“Incantation,” Taiwan’s all-time highest-grossing horror film, spooked international audiences after it gave them a “curse” through Netflix back in July.
Warning: Major spoilers ahead
The terrifying found-footage horror film, which stayed in Netflix’s Global Top 10 (Non-English) Films for five full weeks, tells the story of a mother named Li Ronan who tries to save her daughter from a fatal curse.
At the start of the film, viewers are asked to help Li by repeating a mysterious chant to help lift the child’s curse: “Hou-ho-xiu-yi, si-sei-wu-ma.”
The film became viral in part due to the ingenious trick it plays on its audience. Near the end, it is revealed that the chant that viewers repeat while watching the film is actually a means to transfer part of the child’s curse onto them.
Fortunately, the film’s actors have recently set the record straight for anyone who has been wondering whether they’re actually cursed or not.
Actor Kao Ying-hsuan, who plays a foster care home manager in the film, tells NextShark that the chant is just a Chinese saying which means ”Good fortune follows upon disaster; disaster lurks within good fortune.”
“When you try to chant it in Hokkien dialect with a special tone it could sound like you heard a creepy curse,” he shares. “But it really is a fake chant, so it will do no harm. Please relax. Or you can just say your prayer instead.”
Kao adds that their director Kevin Ko and art director Otto Chen “made up a believable religion” for the film.
Meanwhile, Tsai Hsuan-yen, who plays Ronan, also guarantees that no harm will come to anyone who utters the chant.
“You can rest assured that the whole story is fictitious, and even the religion in it is false,” she notes. “Everything is created by directors, screenwriters and artists. So feel free to follow along with me. The most important thing is that your thoughts can change the world, and good thoughts will bring good results.”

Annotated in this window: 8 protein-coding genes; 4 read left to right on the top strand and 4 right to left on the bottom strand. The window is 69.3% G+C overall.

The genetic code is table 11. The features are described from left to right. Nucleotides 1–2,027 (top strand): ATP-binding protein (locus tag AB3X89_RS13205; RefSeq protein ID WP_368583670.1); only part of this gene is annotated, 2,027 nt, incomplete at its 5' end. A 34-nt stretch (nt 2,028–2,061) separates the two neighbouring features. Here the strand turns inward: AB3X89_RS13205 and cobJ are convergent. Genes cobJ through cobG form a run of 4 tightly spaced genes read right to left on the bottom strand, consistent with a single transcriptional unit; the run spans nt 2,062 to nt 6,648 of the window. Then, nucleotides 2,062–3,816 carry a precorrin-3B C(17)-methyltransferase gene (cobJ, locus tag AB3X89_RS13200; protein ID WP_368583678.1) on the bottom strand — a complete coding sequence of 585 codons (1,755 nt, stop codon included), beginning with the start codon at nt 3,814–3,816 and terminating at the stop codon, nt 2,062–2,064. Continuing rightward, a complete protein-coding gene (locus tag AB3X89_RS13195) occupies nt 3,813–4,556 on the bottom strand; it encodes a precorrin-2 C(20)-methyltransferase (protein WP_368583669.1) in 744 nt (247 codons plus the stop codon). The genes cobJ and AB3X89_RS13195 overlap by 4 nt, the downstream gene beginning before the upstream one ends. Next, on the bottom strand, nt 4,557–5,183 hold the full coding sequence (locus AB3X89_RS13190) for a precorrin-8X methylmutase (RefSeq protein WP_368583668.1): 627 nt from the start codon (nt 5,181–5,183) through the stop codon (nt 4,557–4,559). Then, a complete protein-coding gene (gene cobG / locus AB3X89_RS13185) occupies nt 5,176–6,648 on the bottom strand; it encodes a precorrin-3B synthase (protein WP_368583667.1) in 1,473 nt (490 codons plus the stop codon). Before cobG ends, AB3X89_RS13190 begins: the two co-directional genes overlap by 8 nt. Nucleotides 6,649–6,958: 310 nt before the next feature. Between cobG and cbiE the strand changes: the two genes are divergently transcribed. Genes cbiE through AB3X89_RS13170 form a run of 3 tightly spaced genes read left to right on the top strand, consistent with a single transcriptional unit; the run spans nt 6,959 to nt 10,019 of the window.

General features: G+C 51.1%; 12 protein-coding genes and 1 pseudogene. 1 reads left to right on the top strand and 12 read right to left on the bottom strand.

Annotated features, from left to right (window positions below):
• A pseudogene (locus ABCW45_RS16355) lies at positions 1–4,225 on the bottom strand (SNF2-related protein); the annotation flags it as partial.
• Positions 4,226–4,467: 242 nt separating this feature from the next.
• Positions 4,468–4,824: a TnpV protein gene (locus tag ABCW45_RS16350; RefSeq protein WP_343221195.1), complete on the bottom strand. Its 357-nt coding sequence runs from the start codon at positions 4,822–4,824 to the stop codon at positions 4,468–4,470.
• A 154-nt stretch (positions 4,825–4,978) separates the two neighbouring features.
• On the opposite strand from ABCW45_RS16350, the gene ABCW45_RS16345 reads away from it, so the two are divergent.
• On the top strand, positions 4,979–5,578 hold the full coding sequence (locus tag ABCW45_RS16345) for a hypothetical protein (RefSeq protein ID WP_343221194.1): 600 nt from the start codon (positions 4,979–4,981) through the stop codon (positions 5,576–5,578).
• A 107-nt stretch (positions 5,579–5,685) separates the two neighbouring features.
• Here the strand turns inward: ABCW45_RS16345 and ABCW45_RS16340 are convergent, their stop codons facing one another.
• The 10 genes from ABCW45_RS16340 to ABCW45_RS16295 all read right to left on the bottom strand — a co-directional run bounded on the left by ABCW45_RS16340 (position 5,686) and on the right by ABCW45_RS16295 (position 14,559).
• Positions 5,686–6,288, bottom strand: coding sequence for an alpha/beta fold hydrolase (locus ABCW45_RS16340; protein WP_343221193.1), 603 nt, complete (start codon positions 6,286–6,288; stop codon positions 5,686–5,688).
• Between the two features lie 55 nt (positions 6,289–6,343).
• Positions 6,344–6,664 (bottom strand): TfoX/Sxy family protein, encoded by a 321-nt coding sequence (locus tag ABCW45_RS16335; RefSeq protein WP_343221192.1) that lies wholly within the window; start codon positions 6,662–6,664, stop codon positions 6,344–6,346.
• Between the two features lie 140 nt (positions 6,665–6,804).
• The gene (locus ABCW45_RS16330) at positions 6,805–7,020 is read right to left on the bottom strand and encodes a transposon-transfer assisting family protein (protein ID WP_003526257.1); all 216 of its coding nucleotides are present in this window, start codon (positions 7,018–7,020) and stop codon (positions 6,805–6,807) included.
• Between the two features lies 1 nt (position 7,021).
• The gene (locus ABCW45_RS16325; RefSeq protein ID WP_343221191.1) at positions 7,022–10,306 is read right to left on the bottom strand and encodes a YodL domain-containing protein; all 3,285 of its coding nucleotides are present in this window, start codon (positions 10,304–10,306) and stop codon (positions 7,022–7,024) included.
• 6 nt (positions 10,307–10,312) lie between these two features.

According to Kao, the curse “was actually spread out of love from a mother to her daughter. I think love makes you strong and also makes you crazy that you would do such silly things. But most importantly, if Ronan didn’t have that love for Dodo, she wouldn’t do such a thing.”
Tsai agrees, saying, “There is a mother’s endless guilt and love for her child. It is a love letter from a mother to her daughter as well as a suicide note. To me, the film is actually a drama, just wrapped with horror elements.”
A former theater actor, Tsai considers playing Ronan a-once-in-a-lifetime role and hints at similar projects in the future.
“I really didn’t think that this movie would be very popular in Taiwan and then be loved by audiences all over the world,” she says. “We will continue to work hard and bring better content for the fans. Finally, thank you so much, I love you all!”
Addressing global fans, Kao adds: “I’m really happy that we have such a success on Netflix.
We are so sorry that we scared you but not sorry to scare you to death… Thanks for all your support, love and hate. We wouldn’t have achieved this much without you. You guys are the best and bravest!”